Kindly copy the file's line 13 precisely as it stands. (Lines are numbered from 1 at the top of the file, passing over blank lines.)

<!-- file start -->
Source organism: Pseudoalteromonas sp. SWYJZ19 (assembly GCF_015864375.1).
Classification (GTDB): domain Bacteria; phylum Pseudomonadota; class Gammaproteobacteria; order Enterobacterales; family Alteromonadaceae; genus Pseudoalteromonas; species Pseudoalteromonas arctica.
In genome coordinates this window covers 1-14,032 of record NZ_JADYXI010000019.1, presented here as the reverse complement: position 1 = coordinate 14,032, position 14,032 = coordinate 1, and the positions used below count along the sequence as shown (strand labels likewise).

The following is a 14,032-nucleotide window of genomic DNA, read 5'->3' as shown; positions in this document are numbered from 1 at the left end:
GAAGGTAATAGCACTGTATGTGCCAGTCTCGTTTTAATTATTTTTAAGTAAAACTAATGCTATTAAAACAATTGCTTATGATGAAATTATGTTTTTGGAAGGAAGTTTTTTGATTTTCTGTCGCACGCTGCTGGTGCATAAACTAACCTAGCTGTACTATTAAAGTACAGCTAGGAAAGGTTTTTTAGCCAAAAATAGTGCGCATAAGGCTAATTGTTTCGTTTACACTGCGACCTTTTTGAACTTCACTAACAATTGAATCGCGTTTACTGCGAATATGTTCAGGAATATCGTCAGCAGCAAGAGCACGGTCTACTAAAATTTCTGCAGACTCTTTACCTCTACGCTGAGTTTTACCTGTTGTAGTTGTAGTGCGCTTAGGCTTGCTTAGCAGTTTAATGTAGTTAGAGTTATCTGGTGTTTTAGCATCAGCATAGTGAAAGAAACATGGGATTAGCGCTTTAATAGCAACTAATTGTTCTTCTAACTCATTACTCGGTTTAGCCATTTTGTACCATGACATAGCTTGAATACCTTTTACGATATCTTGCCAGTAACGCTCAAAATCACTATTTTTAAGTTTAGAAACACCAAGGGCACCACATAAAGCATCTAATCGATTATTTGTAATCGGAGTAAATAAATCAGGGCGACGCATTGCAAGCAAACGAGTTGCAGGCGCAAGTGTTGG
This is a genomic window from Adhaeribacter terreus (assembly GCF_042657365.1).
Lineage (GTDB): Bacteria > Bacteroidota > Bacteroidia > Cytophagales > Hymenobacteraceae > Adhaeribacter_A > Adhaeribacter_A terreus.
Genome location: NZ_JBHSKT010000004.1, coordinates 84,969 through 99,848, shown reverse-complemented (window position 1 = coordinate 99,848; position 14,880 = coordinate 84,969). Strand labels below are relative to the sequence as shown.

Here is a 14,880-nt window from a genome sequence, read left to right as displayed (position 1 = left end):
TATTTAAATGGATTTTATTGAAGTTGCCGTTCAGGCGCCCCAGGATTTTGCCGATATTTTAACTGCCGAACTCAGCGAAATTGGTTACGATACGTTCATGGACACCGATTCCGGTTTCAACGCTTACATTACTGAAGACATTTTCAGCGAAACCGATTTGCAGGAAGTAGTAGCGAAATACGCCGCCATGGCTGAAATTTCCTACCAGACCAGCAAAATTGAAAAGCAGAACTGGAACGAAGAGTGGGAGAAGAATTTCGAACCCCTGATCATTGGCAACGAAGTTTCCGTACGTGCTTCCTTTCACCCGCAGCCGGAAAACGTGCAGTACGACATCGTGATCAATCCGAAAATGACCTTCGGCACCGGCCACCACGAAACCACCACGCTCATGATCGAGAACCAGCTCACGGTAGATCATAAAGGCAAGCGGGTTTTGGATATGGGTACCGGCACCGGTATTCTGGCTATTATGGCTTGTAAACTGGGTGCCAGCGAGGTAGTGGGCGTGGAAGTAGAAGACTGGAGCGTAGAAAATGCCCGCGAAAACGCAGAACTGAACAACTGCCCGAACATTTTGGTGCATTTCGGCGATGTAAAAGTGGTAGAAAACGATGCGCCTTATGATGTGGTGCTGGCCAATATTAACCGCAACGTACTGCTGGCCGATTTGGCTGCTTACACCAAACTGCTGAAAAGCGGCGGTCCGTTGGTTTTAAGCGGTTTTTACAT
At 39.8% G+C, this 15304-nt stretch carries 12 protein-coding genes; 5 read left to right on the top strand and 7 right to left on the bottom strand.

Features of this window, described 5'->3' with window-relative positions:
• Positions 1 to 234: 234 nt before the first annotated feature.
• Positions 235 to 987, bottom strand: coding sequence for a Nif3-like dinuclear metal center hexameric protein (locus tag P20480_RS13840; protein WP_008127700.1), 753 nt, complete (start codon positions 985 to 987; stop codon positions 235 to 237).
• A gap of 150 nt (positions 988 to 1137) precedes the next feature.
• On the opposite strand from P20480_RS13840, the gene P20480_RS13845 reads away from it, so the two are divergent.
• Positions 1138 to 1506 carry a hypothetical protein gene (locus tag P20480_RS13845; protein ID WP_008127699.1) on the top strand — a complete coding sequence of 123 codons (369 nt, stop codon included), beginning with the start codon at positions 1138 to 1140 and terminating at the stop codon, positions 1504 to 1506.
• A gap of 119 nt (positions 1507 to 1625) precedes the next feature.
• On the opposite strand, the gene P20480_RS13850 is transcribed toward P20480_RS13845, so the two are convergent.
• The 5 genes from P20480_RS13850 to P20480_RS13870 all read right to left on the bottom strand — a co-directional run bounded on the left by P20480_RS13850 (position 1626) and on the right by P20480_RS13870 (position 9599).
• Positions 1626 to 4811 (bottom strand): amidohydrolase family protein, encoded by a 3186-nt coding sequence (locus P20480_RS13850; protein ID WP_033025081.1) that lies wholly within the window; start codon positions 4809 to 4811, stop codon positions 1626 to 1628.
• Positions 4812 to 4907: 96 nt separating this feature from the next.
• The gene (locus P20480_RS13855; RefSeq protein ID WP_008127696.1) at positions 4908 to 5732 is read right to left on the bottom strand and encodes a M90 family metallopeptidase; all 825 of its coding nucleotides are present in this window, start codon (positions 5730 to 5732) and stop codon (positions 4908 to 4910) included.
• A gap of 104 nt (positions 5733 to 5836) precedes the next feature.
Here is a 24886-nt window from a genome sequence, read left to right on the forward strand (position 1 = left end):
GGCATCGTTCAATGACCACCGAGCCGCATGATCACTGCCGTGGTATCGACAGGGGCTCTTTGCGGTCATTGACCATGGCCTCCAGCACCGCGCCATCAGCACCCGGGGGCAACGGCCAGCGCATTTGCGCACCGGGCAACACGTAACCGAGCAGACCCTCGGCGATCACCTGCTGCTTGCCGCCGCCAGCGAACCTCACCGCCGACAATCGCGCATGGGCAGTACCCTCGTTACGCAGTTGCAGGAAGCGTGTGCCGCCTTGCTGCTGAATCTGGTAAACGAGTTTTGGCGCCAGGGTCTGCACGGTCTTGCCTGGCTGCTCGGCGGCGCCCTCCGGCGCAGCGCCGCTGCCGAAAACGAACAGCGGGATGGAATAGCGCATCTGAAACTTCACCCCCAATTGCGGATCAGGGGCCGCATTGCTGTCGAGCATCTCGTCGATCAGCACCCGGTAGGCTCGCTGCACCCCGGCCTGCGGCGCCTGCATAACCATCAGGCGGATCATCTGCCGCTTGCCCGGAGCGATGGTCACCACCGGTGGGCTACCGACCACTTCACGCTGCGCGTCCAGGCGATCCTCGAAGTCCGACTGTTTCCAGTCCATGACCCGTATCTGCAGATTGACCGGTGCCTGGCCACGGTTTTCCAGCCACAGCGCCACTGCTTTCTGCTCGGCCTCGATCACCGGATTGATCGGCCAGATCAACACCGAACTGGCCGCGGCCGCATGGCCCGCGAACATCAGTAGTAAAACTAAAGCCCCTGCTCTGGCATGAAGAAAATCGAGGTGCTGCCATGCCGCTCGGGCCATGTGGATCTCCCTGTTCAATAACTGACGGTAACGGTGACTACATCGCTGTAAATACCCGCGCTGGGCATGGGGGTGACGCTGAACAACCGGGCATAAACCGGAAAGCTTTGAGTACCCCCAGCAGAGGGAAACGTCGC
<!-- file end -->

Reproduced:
• Positions 1 to 234: 234 nt before the first annotated feature.